Future Links August 14th 2014

Here are our daily links with the most important news from the printing industry. Today they feature consumers’ preference for transparent packaging, houses printed in China, 3D printing for faster, more efficient airplane repair, recyclable thin-wall packaging for food and pigment price increases that affect the ink manufacturers in Europe.

Consumers favor transparent packaging
Pretty pictures are not enough – at least when it comes to consumer preferences. Shoppers seem more inclined to buy a product when they can see it through clear packaging. They perceive the product as fresher and healthier, according to market research by General Mills, a U.S. food producer that recently changed the wrappers for its Lärabar fruit and nut bars from opaque to transparent. See-through packaging comes with its own challenges, though, and a lot of research was done to keep the product fresh and appealing in different sales environments.
More at NACS

10 full-size houses printed in China
It has long been suspected that 3D printing has the potential to revolutionize the architecture and construction industries. Now, there is real evidence that houses may come out of a printer in the future. In China, the private company WinSun used quick-drying cement and an oversized printer to build the walls of the buildings layer-by-layer. Earlier this year, a company in Amsterdam built a canal house using a 3D printer. A U.S.-based company is also exploring the potential of 3D printers for its architectural projects.
More at R&D Magazine 

Research focuses on easier, faster airplane repair
A new EU-supported project named REPair aims at integrating additive manufacturing into existing repair processes for airplanes. The REPair project is conducted in cooperation with the University of Paderborn and focuses on reducing costs and down-time to get airplanes scheduled for maintenance faster off the ground again.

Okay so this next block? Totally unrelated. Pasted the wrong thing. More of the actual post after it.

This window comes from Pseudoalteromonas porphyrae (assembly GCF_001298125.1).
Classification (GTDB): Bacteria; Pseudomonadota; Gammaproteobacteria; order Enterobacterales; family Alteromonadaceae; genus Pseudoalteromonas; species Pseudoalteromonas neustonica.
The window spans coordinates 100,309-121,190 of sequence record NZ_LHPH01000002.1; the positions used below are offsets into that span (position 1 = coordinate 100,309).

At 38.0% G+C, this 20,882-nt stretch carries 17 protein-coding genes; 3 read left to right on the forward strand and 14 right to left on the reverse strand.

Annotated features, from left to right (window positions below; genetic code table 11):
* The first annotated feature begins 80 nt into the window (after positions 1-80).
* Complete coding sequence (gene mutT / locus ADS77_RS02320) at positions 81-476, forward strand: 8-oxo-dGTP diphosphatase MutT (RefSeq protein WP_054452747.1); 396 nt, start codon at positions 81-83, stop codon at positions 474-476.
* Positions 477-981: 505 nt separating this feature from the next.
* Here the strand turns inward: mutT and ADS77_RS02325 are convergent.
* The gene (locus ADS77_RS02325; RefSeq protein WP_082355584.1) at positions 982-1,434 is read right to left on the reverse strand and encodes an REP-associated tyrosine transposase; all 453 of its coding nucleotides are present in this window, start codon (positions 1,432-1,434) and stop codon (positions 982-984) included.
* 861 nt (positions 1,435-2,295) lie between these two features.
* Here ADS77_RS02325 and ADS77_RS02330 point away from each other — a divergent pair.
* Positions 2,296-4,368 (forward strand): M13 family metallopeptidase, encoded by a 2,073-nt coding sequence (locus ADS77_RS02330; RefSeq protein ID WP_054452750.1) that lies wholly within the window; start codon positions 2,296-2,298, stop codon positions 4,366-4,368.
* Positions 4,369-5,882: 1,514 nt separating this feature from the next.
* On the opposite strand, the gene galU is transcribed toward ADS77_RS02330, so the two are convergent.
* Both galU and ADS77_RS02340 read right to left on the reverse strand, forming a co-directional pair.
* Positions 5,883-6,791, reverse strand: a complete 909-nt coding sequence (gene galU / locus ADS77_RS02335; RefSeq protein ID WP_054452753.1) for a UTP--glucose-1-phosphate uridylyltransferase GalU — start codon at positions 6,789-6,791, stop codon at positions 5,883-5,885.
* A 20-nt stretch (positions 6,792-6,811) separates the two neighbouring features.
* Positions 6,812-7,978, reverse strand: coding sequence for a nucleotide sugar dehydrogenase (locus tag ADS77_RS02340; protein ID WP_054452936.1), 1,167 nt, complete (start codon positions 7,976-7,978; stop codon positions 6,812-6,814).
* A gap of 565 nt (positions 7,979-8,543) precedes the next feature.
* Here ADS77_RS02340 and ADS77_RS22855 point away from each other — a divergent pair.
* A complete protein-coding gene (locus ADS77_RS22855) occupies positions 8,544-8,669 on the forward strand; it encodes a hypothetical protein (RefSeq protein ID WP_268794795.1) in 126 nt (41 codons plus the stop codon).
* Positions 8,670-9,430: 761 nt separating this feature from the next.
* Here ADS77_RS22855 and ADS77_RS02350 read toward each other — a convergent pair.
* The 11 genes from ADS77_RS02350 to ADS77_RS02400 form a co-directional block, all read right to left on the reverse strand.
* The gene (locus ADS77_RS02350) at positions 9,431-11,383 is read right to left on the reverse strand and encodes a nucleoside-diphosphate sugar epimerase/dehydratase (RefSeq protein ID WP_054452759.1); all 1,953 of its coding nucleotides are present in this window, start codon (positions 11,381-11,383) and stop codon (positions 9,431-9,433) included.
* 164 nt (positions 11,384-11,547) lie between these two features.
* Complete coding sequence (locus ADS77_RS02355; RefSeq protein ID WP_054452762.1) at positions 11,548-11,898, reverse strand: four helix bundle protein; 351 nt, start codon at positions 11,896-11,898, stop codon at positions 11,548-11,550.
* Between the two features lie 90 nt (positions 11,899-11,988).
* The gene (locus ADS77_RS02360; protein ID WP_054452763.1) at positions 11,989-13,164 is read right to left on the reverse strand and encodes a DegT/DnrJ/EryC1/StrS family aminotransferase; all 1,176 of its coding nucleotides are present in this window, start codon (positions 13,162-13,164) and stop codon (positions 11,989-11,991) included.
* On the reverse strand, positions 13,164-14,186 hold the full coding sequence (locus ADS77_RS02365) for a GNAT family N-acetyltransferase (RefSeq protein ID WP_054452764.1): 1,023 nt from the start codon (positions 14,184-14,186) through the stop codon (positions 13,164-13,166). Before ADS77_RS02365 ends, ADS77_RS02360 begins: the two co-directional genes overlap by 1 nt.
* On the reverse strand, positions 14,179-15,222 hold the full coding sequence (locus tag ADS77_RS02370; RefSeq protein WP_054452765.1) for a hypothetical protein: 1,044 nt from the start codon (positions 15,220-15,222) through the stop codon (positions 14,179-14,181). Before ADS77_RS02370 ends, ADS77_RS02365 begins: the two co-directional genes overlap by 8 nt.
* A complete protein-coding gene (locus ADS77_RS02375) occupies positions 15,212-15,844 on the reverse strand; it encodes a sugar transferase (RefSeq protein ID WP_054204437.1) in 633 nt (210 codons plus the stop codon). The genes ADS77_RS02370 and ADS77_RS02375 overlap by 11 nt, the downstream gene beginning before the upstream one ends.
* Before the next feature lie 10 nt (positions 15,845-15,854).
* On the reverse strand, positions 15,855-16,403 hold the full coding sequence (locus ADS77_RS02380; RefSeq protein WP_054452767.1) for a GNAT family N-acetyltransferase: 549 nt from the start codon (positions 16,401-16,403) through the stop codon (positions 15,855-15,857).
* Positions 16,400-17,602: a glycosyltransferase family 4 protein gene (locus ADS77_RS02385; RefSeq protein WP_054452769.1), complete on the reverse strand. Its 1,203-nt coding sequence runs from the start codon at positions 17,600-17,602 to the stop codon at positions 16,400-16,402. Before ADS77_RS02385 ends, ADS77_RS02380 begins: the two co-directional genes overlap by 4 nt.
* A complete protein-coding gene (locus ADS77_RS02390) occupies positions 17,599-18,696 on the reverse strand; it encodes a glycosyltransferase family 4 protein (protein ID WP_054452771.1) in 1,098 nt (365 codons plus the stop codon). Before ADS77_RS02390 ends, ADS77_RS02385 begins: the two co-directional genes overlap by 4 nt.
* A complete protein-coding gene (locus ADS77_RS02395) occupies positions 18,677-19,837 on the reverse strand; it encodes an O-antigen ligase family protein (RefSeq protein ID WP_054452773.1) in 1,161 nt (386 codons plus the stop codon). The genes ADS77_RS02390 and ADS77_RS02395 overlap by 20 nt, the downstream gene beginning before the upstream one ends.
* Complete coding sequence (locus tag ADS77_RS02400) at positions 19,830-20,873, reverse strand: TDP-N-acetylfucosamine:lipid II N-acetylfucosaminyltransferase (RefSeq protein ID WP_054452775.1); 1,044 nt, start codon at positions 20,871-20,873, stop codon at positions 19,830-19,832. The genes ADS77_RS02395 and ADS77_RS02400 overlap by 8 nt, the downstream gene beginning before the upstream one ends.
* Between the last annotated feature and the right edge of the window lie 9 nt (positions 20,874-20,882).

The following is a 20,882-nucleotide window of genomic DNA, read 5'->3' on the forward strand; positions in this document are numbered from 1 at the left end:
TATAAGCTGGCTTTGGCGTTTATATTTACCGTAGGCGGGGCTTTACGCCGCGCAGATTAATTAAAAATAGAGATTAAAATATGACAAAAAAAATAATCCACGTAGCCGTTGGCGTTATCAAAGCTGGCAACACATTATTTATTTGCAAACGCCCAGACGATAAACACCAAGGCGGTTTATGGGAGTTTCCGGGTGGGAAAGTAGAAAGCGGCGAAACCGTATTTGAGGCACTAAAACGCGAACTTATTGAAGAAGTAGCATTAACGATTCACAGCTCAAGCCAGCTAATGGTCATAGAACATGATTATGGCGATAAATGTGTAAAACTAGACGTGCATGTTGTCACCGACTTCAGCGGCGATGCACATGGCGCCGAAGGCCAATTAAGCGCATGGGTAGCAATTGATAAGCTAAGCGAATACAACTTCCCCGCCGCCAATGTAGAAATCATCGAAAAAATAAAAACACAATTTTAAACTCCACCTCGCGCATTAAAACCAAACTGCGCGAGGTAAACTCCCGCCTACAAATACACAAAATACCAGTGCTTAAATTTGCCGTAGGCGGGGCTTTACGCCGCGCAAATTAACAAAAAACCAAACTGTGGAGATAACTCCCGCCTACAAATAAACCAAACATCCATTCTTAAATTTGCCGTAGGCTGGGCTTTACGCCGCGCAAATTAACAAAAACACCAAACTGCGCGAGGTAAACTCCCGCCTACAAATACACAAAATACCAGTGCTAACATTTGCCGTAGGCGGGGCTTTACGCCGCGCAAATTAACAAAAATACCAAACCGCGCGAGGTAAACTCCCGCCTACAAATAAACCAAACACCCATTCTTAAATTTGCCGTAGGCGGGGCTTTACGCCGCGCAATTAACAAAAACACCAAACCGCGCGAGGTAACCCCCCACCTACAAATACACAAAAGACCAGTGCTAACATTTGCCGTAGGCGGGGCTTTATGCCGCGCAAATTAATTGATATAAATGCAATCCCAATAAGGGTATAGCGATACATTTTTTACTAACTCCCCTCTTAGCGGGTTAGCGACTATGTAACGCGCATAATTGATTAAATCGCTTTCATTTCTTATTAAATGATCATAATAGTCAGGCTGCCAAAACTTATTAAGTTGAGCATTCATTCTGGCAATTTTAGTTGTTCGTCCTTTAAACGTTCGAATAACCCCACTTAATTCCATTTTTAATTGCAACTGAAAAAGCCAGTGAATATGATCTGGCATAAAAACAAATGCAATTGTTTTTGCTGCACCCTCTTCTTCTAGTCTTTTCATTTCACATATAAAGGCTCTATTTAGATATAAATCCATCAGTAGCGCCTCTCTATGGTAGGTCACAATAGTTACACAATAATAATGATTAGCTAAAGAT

More at VDMA 

Recyclable thin-wall packaging keeps food products fresh
Coveris, one of the largest flexible packaging manufacturers in the world, is venturing into the food industry. The company has developed a recyclable thin wall packaging with premium labeling decoration for cooking sauces in the UK. The packaging is an integral part of the product and cannot be removed. Coveris recently announced a major investment into new machines at its site in Neuwied, Germany, where tea and coffee packaging as well as pouches for the wet food segment are manufactured.
More at Packaging News

Europe’s ink producers are facing pigment price hikes
The prices for organic pigments are increasing, according to industry experts. The price hikes are due to stricter enforcement of environmental regulations, not only in Europe but also in Asia. An in-depth report by Ink World  not only looks at the impact of better manufacturing practices in China on prices but also at the effects of the European program REACH that demands that approximately 30,000 substances are registered with their safety profiles by 2018.
More at Ink World 

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